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Level Two > Statistics

# Tony's Spelling Troubles

Achievement Objectives:

Specific Learning Outcomes:

Describe in their own words the situation represented in a bar chart and tally chart

Use a bar chart and tally chart to make sensible predictions.

Interpret information and results in context

Description of mathematics:

This problem is about using statistical data displays to examine a situation and make reasonable statements about it. The students need to understand how to read bar charts and tally charts. They need to see that the information given in the bar chart effects the information shown on the tally chart. From looking at these charts the students should be able to think logically about the situation and draw reasonable conclusions. This problem encourages students to use everyday language to respond to mathematical ideas. Because it is set in a familiar context, students should be able to relate to it and come up with sensible predictions about the data given.

 Visit ESOL Online for a version of this activity designed to support students for whom English is an additional language.

Required Resource Materials:
Copymaster of the problem (English).
Copymaster of the problem (Māori).
Activity:

Problem

Tony wanted to become a better speller so he kept a record of the time he spent learning his words each night. He also asked his mum to test him every day and keep a record of the words he got correct.

#### Tony’s Test Scores

Days Correct words
 Monday Tuesday Wednesday Thursday Friday Monday Tuesday Wednesday Thursday Friday
 0 0 0 0 4 0 2 3 4 5

Pretend you are Tony’s ‘Homework Doctor,’ and examine his charts for the last two weeks. What do they tell you about Tony’s homework patterns? Can you think of any advice to give him so he gets all words correct?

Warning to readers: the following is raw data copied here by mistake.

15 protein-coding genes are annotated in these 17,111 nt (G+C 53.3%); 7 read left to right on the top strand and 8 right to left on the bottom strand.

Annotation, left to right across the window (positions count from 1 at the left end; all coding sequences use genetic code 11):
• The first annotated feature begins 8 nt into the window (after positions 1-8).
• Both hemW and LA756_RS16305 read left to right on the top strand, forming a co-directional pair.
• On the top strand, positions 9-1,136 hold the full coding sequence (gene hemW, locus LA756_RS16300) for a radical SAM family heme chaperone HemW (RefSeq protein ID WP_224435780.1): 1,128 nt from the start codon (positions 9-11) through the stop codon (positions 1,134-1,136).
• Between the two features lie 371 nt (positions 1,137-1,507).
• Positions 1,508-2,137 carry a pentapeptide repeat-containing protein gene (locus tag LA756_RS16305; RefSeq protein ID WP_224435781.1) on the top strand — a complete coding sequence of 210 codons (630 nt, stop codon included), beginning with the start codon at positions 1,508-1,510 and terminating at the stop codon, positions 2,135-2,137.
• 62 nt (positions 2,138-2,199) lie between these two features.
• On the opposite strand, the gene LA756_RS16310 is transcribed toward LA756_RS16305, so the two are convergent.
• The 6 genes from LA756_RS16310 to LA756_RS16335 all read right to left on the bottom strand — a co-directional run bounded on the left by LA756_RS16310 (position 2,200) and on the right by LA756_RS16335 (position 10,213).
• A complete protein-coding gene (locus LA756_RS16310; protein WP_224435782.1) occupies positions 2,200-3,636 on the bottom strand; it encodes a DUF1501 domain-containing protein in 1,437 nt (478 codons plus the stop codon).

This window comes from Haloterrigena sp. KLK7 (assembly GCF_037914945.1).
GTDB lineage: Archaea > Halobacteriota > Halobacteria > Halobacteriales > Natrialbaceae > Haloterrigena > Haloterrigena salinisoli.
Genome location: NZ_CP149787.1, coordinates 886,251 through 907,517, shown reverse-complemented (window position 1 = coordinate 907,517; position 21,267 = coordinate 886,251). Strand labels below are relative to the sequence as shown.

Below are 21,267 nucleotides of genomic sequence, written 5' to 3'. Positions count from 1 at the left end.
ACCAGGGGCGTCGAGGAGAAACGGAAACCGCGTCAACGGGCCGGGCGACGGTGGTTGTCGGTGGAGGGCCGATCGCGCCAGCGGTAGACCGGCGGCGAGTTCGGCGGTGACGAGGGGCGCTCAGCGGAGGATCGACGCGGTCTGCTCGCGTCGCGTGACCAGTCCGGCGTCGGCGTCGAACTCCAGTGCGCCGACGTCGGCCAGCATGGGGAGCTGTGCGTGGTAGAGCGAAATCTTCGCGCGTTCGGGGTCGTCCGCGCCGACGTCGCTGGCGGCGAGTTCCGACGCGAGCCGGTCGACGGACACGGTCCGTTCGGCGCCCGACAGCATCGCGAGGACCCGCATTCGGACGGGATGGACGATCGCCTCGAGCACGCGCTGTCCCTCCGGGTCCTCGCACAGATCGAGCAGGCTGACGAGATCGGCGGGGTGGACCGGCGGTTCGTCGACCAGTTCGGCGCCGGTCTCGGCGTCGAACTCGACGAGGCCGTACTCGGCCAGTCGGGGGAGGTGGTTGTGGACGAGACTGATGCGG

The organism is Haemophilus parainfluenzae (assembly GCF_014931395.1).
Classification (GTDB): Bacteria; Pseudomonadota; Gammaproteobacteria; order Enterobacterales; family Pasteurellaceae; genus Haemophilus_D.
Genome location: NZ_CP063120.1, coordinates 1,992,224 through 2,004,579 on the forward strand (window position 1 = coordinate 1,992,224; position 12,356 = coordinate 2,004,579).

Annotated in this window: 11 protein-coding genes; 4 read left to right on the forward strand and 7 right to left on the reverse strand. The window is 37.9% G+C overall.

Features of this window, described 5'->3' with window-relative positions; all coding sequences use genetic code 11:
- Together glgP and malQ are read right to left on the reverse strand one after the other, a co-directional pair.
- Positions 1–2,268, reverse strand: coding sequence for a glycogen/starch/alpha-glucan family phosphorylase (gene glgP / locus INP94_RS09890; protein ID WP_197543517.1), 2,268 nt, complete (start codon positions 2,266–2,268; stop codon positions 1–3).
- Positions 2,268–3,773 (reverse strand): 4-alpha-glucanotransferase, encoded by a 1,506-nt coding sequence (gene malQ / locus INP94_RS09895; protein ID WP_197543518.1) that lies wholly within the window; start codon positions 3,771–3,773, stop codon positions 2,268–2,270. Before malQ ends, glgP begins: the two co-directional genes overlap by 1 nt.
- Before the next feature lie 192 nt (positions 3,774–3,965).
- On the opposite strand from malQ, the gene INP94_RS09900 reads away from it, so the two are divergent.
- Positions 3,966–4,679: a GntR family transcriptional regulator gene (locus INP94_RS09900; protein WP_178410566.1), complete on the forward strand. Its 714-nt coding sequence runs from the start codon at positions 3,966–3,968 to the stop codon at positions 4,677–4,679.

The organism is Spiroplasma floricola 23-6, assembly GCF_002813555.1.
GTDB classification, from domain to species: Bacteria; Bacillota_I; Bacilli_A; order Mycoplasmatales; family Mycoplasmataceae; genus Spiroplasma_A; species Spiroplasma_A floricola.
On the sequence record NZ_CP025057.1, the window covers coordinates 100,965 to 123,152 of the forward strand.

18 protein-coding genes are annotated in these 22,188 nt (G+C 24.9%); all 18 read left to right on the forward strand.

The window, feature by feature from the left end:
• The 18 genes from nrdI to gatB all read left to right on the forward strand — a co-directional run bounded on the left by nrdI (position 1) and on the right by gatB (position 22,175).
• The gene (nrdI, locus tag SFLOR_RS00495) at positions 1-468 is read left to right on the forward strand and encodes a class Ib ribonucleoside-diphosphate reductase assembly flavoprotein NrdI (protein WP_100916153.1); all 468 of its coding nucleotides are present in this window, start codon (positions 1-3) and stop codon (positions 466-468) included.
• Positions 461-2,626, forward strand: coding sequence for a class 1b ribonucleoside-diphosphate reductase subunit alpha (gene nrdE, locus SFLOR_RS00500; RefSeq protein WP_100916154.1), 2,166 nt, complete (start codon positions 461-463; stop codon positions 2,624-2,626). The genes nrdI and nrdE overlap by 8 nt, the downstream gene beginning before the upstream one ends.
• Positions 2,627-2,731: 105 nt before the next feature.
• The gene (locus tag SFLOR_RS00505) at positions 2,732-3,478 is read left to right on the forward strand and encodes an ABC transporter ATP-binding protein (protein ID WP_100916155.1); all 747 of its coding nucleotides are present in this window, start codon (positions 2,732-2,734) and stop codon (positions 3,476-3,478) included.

### Teaching Sequence

1. Introduce the problem to the class by having a discussion about their own homework patterns. How they learn their spelling words, what days they do more homework than others. Do they do spelling homework over the weekends etc?
2. Hand out copies of the problem with the graphs. Have the students underline any information or words in the problem they think might be important or interesting.
3. Have a discussion about what we can find out about Tony from the charts. Questions or statements to use might include:
Look at the bar chart. What days did Tony do the most homework?
Why do you think he did more homework on Thursday nights?
Why do you think he didn’t do homework on Monday nights or in the weekend?
Look at the tally chart. What information is recorded on it?
How well did Tony do on Friday’s spelling tests?
Why do you think he did better on Fridays than on Tuesdays?
Did doing more homework in the second week make any difference to Tony’s test marks?
What advice could you give Tony about doing homework?
4. The aim of this discussion time is to get the students to be familiar with the charts and to become fluent in how to read them. They should be able to predict that the more homework he does the more words he gets correct.
5. Have the students decide how much homework they think Tony should do each night to get all his words correct on Friday. They may want to show this on another bar chart.
6. Have students write a letter to Tony telling him what they have discovered about his homework and giving him advice on how to do better.

### Extension to the Problem

Have students keep a record of their own homework patterns.
Have students continue the charts showing Tony’s improvement after following their advice.

#### Other Contexts for the Problem

Any other type of homework: e.g. multiplication tables.
Time spent reading books and the number of books read.
Time spent practicing music and number of songs able to play.

### Solution

Tony got high marks when he practised the night before. Each night he did homework he got more words correct. If Tony wants to get all his spelling words correct he needs to practice every night, not just on Thursdays. There may be a number of reasons why Tony didn’t do homework on Monday or Tuesday nights. Perhaps he forgot about it or perhaps he was given a new list on Mondays so he didn’t have anything to learn over the weekends.

#### A sample of a letter could be:

Write Tony a letter giving your prescription for better spelling.

Dear Tony

I have examined your homework charts and have noticed some things that might improve your test results.

You leave your homework till Thursday nights, which doesn’t give you enough time to learn all the words. I think if you did about 5 minutes homework every night, starting on Monday you would not have to panic on Thursdays and you would get all your words correct.

Yours faithfully

Dr Homework

AttachmentSize
Tony.pdf49.28 KB
TonyMaori.pdf58.55 KB

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